Also, I can't endorse piracy, but, if you have a way to get a known good dump through other means, you could try comparing the contents of the two files in various ways to see if you can identify contents of one file within the other, but incomplete or misaligned somehow.

Support / Re: Connecting official N64 controllers to Retrode 2
« on: 10/Dec/2018 12:17:52 AM »
Sorry for the delay in getting back to you and thank you for responding to my forum thread, I don't know why I didn't get a notification email in my inbox as I set up the forum thread to send email notifications as soon as new posts are  uploaded.

Huh. I have the opposite problem. It sends me a weekly digest whether or not there's actually anything to report in the threads I'm watching.

General Discussion / Re: Feature suggestions
« on: 24/Sep/2018 12:22:03 AM »
Any chance of looking into support for the Nintendo e-reader for Game Boy Advance? I'm not sure if it's officially supported or not, and I'd like to hear about it before I try anything.

The eReader is just a specialized matrix code scanner. (ie. similar to QR Codes)

You'll need emulator support for it either way, so a better option would be to just write something where you snap a picture of the code on the eReader card and it saves it to a format your emulator can load.

Thanks @ssokolow.  I actually tried for a goodly amount of time to use your solution first.
While I have in the past used dfu-programmer on my ElementaryOS (Ubuntu) laptop, the latest ElementrayOS release flat out was not usable with dfu.   In order to stick with using linux I feel I would have required starting up a fresh virtual machine for the purpose - and nearly did so - when I decided to try using my Windows 10 VM first.

Huh. Well, when I find time to upgrade from Kubuntu 14.04 LTS to Kubuntu 18.04 LTS, I'll remember to figure out what's going on there.

Support / Re: Connecting official N64 controllers to Retrode 2
« on: 17/Sep/2018 01:00:04 AM »
Hi skaman,

Thank you for responding to my forum thread and sorry for the delay in getting back to you. I will take your answer as a solution.

Many thanks,


Another option, if you don't feel comfortable modifying your N64 plugin or want to connect more than two N64 controllers, is to buy a Mayflash N64 Controller Adapter like this:

New Nintendo 64 Controller Adapter for PC Mac Dual USB to N64 Mayflash 2 Port

That eBay listing has them for $16.50 US with free worldwide shipping and mine works beautifully on my Linux machine. (I bought a Retrode when they still had a ready supply of N64 controller connectors to pre-install, but I like to keep my Retrode disconnected and boxed up when I'm not actually dumping ROMs, so I use the Mayflash for day-to-day play instead.)

If the seller stops re-listing it, you're looking for a Mayflash-branded USB-to-N64 controller adapter in a blister pack with a white and spring-green cardboard back. The adapter itself is black, with two N64 connectors side-by-side on the front and a USB cable out the back. I can take a photo of mine if that's not enough.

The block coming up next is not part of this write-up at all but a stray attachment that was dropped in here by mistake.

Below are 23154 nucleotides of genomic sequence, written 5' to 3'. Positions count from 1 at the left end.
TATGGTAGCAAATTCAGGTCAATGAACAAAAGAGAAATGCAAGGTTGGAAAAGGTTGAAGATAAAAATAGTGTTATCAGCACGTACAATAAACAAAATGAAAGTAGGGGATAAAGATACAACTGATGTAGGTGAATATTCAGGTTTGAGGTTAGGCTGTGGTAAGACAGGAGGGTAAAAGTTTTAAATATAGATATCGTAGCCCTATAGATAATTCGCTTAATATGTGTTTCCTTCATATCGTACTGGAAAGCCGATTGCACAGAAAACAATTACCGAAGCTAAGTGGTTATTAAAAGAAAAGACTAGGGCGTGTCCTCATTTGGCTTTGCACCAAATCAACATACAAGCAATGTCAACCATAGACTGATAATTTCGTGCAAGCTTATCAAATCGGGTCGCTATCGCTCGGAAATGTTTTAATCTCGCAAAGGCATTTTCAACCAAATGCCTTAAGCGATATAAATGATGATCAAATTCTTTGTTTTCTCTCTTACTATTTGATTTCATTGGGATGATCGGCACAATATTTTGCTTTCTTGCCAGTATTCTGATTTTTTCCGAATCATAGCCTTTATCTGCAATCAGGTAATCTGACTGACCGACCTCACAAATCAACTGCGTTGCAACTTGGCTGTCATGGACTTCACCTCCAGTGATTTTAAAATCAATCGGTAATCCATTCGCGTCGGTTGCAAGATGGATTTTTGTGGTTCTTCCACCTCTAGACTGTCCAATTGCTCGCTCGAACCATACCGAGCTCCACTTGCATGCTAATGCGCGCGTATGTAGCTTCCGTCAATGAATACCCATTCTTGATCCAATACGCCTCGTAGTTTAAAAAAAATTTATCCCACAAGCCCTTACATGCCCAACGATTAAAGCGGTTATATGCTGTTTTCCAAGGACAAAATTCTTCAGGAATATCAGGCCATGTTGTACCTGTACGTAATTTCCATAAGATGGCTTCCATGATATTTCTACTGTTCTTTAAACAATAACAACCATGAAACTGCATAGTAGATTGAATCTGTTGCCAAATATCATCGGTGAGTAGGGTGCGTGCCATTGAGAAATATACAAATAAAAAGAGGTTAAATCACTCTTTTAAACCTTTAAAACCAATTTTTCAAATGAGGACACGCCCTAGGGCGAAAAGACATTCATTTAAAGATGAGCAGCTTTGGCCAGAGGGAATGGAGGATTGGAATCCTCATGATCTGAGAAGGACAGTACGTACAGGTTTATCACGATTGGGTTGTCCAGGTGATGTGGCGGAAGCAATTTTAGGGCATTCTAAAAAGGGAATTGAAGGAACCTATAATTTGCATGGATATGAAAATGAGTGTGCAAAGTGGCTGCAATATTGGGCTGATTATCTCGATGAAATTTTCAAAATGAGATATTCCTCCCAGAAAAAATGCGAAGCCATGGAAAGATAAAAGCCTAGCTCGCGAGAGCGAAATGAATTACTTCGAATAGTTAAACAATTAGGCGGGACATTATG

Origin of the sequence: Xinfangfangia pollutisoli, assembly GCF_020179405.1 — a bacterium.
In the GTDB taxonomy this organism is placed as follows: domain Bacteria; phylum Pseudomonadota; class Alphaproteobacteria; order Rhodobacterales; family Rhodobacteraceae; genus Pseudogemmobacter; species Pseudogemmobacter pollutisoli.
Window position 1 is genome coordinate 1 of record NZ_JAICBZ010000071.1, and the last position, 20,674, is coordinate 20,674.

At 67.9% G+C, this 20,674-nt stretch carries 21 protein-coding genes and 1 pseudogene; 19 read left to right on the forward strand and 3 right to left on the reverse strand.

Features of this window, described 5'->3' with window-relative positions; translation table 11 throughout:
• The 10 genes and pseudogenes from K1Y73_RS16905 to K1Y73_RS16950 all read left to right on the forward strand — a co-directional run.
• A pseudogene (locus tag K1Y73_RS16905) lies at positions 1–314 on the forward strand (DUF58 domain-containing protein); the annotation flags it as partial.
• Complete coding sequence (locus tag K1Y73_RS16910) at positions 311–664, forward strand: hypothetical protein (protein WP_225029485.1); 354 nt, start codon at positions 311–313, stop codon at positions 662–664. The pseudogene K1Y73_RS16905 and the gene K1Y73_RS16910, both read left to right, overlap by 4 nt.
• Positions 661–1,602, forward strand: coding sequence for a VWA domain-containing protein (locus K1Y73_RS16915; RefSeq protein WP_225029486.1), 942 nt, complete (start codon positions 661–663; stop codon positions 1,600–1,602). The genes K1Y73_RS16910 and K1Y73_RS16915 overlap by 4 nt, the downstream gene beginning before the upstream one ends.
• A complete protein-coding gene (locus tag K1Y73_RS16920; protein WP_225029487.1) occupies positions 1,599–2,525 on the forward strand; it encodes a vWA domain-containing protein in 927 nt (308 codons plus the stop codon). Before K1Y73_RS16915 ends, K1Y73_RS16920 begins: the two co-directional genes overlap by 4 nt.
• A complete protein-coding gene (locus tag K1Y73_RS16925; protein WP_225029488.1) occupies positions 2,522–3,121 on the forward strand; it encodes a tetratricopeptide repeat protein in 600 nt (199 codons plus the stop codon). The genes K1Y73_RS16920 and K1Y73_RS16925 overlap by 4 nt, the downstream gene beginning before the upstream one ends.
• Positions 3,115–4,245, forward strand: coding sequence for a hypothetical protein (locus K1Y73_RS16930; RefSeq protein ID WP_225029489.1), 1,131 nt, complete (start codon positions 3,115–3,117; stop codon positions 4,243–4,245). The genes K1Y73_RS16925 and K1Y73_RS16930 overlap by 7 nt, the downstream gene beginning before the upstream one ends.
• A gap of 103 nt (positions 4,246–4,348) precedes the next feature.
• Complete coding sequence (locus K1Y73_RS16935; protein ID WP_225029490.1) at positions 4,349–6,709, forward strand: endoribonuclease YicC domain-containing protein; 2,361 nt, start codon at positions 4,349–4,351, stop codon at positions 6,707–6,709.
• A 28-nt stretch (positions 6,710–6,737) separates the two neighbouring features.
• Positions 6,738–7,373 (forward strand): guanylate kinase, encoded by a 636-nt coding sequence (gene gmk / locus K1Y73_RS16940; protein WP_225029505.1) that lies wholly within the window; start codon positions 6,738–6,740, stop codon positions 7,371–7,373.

Support / Re: About to Buy A Retrode 2. A Few Questions.
« on: 17/Sep/2018 12:43:53 AM »
I have another question. Apparently the reason the GBX can't dump multi game gba carts is that it dumps only the game selector. In the thread I read, forcing the Retrode to detect the cart size via editing the [forcesize] option in the config file should produce a good dump. However, it would appear that it only supports integer values. So if I wanted to dump Super Mario Advance 4, which is apparently 2.43 mb according to No-Intro, would I just put 3 as the value in [forcesize]?

I remembered dumping my copy of Super Mario Advance 4 just fine, so I pulled it out, along with my Retrode and GBx plugin to verify.

My Retrode did overdump it when forceSize was set to the default of 0, but that was easily solved by using this Linux command to trim it down to the size that DAT-o-MATIC said it should be:

Code: [Select]
head --bytes=4194304 SuperMariod.AX4E.gba > trimmed.gba
...then it matched the DAT-o-MATIC signature perfectly well:

Code: [Select]
% ucon64 -rdat trimmed.gba
uCON64 2.0.1 UNIX (Linux) 1999-2006,2015
Uses code from various people. See 'developers.html' for more!
This may be freely redistributed under the terms of the GNU Public License

Renaming "trimmed.gba" to "Super Mario Advance 4 - Super Mario Bros. 3 (USA, Australia) (Rev 1).gba"

You may also want to apply these IPS patches to undo the changes made when porting from SNES to GBA which weren't really improvements:


To apply them, if your emulator doesn't support auto-patching, you'll need either Lunar IPS (Windows), Multipatch (MacOS), UniPatcher (Android), (Linux CLI), or JIPS (GUI for anything with Java).

You might want to try the helper I wrote for Linux after I got fed up with having to re-learn the official instructions every time I needed to apply an update:,374.msg2888.html#msg2888